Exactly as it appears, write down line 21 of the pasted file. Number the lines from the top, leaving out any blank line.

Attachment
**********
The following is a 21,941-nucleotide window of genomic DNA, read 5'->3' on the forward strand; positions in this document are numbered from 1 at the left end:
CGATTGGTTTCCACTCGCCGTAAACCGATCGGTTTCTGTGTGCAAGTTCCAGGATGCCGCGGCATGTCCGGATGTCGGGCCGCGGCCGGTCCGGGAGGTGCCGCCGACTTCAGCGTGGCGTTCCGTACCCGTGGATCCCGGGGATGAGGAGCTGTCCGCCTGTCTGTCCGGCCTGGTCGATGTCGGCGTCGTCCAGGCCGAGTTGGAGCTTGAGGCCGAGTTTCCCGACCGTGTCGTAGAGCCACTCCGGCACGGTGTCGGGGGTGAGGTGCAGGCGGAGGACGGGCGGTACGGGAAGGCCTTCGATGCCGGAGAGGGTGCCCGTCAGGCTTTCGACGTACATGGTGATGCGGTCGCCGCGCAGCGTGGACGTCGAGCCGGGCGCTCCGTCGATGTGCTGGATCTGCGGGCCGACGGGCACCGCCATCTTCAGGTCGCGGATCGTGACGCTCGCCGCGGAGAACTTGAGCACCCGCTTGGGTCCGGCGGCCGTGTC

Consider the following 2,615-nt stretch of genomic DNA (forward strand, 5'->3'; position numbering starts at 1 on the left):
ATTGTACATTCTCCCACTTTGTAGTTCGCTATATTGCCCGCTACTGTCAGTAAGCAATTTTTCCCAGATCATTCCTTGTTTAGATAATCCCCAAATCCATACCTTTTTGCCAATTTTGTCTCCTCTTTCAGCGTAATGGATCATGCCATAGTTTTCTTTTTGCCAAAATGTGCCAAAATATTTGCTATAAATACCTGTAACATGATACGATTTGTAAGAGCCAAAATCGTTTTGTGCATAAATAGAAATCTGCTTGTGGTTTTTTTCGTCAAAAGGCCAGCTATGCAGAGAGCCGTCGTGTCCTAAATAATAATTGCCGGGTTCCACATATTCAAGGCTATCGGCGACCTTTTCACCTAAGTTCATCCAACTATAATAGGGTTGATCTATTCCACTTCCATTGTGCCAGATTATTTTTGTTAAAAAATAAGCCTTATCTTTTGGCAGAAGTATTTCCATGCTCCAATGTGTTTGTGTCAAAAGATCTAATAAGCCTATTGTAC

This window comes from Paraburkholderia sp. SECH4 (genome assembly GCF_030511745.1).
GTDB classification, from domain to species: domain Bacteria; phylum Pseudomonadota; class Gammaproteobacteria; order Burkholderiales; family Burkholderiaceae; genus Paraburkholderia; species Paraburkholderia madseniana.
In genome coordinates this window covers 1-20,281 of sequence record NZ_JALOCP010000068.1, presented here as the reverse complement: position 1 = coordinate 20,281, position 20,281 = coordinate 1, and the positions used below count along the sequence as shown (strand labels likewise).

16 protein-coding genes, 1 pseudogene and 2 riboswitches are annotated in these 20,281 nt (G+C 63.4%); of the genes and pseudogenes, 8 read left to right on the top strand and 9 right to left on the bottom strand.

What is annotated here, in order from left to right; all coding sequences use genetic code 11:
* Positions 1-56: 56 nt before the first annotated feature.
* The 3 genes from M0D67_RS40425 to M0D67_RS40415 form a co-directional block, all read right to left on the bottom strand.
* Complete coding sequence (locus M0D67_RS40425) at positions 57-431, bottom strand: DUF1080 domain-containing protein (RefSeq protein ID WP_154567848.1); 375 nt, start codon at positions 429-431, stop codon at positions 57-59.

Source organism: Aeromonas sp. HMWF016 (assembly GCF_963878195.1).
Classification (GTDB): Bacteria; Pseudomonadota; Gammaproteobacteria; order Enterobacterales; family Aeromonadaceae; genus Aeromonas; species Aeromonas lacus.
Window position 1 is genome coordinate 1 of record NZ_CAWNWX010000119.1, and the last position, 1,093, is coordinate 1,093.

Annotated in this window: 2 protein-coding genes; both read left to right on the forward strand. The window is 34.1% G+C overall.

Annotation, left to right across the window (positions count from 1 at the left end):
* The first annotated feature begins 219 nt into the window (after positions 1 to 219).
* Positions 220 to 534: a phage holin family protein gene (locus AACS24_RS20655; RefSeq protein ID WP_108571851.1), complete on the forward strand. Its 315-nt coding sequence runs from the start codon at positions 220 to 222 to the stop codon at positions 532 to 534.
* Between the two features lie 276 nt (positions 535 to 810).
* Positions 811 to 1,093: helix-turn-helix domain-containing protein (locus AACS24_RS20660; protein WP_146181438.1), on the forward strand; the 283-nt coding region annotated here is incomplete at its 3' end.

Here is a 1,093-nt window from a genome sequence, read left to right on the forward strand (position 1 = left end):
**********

* Positions 811 to 1,093: helix-turn-helix domain-containing protein (locus AACS24_RS20660; protein WP_146181438.1), on the forward strand; the 283-nt coding region annotated here is incomplete at its 3' end.